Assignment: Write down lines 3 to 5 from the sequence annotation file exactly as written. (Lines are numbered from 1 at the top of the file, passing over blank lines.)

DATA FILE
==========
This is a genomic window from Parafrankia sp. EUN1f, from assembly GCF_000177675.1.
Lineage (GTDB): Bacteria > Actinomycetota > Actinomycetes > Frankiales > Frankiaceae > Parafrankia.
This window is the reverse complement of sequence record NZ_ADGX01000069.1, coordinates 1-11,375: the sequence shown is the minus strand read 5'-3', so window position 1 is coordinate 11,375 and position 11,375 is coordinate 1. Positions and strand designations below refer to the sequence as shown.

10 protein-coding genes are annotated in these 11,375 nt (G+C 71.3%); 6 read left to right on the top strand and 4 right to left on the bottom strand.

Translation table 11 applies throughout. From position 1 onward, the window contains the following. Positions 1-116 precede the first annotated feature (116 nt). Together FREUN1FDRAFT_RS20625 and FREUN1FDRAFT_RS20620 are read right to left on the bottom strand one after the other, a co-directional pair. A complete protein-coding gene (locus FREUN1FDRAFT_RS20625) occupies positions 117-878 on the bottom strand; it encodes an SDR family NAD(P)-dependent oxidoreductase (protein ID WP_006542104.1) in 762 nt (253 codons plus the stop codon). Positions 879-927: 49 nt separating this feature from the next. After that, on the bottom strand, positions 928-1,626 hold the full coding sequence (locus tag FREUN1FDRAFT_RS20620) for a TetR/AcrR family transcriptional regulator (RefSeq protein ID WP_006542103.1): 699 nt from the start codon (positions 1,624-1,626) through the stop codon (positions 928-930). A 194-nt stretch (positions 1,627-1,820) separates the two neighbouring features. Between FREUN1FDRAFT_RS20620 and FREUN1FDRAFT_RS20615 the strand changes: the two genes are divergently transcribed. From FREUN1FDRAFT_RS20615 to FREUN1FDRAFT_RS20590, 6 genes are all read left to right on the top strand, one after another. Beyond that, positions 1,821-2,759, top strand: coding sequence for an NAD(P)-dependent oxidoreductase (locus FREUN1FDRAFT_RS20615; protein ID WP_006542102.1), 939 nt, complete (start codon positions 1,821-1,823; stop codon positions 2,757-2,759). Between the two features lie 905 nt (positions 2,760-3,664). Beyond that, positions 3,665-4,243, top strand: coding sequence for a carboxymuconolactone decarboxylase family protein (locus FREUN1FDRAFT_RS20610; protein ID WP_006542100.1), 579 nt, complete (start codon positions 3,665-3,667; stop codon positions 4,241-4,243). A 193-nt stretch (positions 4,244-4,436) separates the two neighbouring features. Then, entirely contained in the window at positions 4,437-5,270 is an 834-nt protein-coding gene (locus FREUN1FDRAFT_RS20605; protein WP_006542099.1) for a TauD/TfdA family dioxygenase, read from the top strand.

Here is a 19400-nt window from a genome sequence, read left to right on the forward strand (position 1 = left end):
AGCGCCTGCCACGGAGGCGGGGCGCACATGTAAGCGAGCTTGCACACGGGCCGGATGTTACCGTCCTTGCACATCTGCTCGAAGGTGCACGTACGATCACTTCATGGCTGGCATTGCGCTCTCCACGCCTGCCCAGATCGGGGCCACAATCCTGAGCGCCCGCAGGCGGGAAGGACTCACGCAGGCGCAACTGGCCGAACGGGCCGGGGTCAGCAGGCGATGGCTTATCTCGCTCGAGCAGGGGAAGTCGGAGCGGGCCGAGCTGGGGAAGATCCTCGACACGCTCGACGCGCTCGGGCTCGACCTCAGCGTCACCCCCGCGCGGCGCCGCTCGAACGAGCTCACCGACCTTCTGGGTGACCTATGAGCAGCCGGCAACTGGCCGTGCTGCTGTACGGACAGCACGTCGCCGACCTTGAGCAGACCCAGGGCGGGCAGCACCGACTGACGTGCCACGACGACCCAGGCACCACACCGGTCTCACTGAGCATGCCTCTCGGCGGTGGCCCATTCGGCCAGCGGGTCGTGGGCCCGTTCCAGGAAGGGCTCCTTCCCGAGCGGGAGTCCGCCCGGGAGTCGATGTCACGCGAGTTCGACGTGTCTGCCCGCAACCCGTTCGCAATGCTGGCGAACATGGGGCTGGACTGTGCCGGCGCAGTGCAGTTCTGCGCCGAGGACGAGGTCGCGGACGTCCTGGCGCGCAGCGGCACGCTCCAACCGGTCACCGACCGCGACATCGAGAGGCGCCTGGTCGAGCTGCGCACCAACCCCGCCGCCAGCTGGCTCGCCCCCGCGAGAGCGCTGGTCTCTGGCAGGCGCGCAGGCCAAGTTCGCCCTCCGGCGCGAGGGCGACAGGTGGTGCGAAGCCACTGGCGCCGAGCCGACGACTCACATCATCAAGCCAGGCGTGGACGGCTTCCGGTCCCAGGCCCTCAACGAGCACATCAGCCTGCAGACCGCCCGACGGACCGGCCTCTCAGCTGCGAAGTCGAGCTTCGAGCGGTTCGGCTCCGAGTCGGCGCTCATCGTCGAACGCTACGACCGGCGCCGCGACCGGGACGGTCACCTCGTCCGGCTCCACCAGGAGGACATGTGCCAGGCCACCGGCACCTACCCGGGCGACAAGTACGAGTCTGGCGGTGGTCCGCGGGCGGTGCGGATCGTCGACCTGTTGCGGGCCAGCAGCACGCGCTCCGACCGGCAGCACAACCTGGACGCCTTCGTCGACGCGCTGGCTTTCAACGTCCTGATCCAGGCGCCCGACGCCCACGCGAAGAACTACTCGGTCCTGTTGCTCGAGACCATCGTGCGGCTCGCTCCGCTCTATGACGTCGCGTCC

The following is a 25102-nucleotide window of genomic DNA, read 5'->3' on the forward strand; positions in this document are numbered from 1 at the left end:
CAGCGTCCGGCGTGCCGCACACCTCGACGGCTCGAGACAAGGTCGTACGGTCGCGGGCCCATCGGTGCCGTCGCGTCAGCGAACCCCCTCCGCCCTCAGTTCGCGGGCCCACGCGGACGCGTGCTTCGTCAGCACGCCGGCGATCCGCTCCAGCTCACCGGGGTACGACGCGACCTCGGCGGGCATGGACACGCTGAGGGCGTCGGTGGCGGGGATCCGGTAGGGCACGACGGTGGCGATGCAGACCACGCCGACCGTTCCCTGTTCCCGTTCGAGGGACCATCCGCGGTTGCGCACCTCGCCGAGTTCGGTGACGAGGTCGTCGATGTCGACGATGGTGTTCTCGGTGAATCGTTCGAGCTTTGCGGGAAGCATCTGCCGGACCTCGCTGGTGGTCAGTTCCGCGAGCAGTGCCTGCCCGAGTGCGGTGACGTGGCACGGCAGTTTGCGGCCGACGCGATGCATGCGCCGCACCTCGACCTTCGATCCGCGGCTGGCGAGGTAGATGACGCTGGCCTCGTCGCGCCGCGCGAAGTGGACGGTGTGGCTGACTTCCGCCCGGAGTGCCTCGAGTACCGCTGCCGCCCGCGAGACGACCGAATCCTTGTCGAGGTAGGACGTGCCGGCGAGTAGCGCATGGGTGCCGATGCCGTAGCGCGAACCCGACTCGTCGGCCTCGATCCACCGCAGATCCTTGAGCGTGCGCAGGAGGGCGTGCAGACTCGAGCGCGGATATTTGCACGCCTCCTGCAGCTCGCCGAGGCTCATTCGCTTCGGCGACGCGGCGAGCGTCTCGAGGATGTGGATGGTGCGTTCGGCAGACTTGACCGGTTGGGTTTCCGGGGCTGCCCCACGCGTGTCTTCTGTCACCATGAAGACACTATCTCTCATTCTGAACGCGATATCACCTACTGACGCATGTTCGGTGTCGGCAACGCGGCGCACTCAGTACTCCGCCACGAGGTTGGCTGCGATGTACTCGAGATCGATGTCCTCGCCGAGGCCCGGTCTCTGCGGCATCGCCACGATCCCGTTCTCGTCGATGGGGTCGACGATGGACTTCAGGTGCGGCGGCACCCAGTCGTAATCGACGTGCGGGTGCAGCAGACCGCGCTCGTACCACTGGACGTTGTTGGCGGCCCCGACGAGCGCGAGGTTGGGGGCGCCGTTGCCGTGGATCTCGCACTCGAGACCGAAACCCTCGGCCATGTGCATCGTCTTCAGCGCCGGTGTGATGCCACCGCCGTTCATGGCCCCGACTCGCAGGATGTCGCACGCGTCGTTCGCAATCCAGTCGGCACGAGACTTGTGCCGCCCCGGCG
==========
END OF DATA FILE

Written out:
This window is the reverse complement of sequence record NZ_ADGX01000069.1, coordinates 1-11,375: the sequence shown is the minus strand read 5'-3', so window position 1 is coordinate 11,375 and position 11,375 is coordinate 1. Positions and strand designations below refer to the sequence as shown.

10 protein-coding genes are annotated in these 11,375 nt (G+C 71.3%); 6 read left to right on the top strand and 4 right to left on the bottom strand.

Translation table 11 applies throughout. From position 1 onward, the window contains the following. Positions 1-116 precede the first annotated feature (116 nt). Together FREUN1FDRAFT_RS20625 and FREUN1FDRAFT_RS20620 are read right to left on the bottom strand one after the other, a co-directional pair. A complete protein-coding gene (locus FREUN1FDRAFT_RS20625) occupies positions 117-878 on the bottom strand; it encodes an SDR family NAD(P)-dependent oxidoreductase (protein ID WP_006542104.1) in 762 nt (253 codons plus the stop codon). Positions 879-927: 49 nt separating this feature from the next. After that, on the bottom strand, positions 928-1,626 hold the full coding sequence (locus tag FREUN1FDRAFT_RS20620) for a TetR/AcrR family transcriptional regulator (RefSeq protein ID WP_006542103.1): 699 nt from the start codon (positions 1,624-1,626) through the stop codon (positions 928-930). A 194-nt stretch (positions 1,627-1,820) separates the two neighbouring features. Between FREUN1FDRAFT_RS20620 and FREUN1FDRAFT_RS20615 the strand changes: the two genes are divergently transcribed. From FREUN1FDRAFT_RS20615 to FREUN1FDRAFT_RS20590, 6 genes are all read left to right on the top strand, one after another. Beyond that, positions 1,821-2,759, top strand: coding sequence for an NAD(P)-dependent oxidoreductase (locus FREUN1FDRAFT_RS20615; protein ID WP_006542102.1), 939 nt, complete (start codon positions 1,821-1,823; stop codon positions 2,757-2,759). Between the two features lie 905 nt (positions 2,760-3,664). Beyond that, positions 3,665-4,243, top strand: coding sequence for a carboxymuconolactone decarboxylase family protein (locus FREUN1FDRAFT_RS20610; protein ID WP_006542100.1), 579 nt, complete (start codon positions 3,665-3,667; stop codon positions 4,241-4,243). A 193-nt stretch (positions 4,244-4,436) separates the two neighbouring features. Then, entirely contained in the window at positions 4,437-5,270 is an 834-nt protein-coding gene (locus FREUN1FDRAFT_RS20605; protein WP_006542099.1) for a TauD/TfdA family dioxygenase, read from the top strand.